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Brian Makokha

A photo of Brian Makokha
The kind of work the UN has done in Nairobi has been bearing fruit in helping with the river pollution and with the forest rehabilitation.”

LLM 2011

Intern, Department of Political Affairs, United Nations.  

On Brian Makokha's commute to the University of Nairobi, the stench of a murky, polluted river from one Kenya's largest slums seeped through the train's windows. His passion for protecting the environment originated from what he witnessed on those daily trips: garbage strewn across the land, rivers treated as open sewers, and women balancing containers on their heads in their daily hunt for clean drinking water.  

Brian, 31, who earned his LLM degree in May, said his experiences in his native Kenya, coupled with the rigorous courses at VLS, helped him attain a coveted internship at the United Nations in New York. He was one of about 500 people selected for internships at the UN this summer.

"The UN has global reach and I want to have a global impact," he said. "So many of the current problems are global in nature and no single country can solve the problems and find solutions by itself. It needs a concerted diplomatic approach."

For six months, Brian is working in the Department of Political Affairs in the African division on the policies and impacts of climate change, including air, water, and global warming. When his wife told him a UN representative had called, he thought she was joking.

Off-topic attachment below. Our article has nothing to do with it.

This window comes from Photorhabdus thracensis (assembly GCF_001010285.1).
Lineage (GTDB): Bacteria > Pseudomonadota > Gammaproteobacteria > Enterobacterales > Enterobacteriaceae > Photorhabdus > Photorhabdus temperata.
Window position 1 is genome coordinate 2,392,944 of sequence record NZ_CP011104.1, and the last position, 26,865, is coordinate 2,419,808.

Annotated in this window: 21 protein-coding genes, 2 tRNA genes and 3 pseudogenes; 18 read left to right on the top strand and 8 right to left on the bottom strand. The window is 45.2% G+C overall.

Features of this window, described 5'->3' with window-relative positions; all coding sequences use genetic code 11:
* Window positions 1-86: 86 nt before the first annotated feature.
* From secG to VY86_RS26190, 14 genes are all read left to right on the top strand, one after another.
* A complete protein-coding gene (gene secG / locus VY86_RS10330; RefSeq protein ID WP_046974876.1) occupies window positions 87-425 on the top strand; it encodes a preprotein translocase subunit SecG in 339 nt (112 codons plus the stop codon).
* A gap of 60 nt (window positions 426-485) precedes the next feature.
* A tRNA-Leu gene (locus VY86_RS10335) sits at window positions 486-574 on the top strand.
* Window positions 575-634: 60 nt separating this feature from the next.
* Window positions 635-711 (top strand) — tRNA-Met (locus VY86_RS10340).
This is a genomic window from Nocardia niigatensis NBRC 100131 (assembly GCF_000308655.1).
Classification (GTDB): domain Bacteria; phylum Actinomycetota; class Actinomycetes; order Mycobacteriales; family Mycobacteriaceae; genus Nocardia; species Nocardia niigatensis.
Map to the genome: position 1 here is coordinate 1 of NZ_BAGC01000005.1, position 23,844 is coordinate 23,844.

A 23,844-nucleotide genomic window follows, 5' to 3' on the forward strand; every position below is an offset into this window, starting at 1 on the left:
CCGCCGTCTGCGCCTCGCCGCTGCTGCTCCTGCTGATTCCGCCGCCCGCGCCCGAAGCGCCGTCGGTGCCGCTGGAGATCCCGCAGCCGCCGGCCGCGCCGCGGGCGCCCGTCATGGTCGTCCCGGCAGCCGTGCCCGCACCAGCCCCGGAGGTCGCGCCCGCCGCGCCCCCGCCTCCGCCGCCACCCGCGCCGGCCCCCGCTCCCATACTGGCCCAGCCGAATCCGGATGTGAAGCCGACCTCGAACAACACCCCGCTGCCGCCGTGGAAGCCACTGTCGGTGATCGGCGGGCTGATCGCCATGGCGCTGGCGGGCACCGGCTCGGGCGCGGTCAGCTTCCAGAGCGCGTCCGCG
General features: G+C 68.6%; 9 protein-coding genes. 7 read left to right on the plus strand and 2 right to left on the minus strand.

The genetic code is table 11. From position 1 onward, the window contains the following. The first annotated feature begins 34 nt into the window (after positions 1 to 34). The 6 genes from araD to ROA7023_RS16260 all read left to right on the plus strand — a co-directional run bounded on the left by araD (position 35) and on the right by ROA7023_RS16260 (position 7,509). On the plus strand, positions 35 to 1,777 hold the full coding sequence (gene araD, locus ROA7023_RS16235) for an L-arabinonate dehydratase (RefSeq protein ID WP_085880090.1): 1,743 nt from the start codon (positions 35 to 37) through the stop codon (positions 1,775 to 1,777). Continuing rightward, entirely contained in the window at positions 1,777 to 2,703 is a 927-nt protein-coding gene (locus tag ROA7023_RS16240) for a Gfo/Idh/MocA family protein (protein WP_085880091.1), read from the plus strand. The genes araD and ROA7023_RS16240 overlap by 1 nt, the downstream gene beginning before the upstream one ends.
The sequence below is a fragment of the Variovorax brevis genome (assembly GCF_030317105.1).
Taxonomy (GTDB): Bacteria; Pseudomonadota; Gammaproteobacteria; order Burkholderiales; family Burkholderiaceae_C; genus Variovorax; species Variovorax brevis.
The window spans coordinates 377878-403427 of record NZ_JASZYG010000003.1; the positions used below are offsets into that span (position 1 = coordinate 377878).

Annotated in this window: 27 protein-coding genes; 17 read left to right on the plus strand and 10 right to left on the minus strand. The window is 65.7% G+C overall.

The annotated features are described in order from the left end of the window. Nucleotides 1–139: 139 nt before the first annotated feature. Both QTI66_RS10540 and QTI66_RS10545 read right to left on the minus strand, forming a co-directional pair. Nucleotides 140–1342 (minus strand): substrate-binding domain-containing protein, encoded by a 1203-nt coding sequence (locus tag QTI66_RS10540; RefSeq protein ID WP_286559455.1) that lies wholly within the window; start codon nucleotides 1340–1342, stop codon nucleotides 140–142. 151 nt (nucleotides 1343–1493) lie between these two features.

"For me, it is a dream come true and one that I've had for a long time," he said. "The kind of work the UN has done in Nairobi has been bearing fruit in helping with the river pollution and with the forest rehabilitation. I want to be part of such of an organization."

Brian's work at the UN includes tracking political developments in the Great Lakes region of Africa and writing analytical research on complex issues such as the humanitarian crisis in Berundi and the conflict in the Great Lakes region. That conflict has environmental impacts as the forest is exploited by rebels for its timber. "A political solution to the war will have the added benefit of conserving the environment," Brian says.

Brian, who received his bachelor of law degree from the University of Nairobi in 2005 and certificate from the Kenya School of Law in 2006, practiced environmental litigation and consultancy for a Nairobi firm before attending VLS. He hopes to eventually return to the firm or work on climate change for the Kenyan government.

"At the firm, the owner helped by allowing me to draft protocols and do environmental impact assessments on projects where he was the lead consultant," he said. "I realized that was my forte and I loved dealing with environmental matters." 

Wanting to improve his knowledge and skills, he Googled top law schools in the United States and VLS ranked the highest in environmental programs. The school "surpassed my expectations" in its scope of classes, broad analysis of legal issues, and challenging professors, especially Pat Parenteau and John Echeverria. 

 "My approach and knowledge of climate change increased in leaps and bounds at VLS," he said. "I learned to see the nuances in many environmental agreements and how to apply them in an African context. The professors were very accessible and went above and beyond in encouraging me to be an agent of change once I go back home."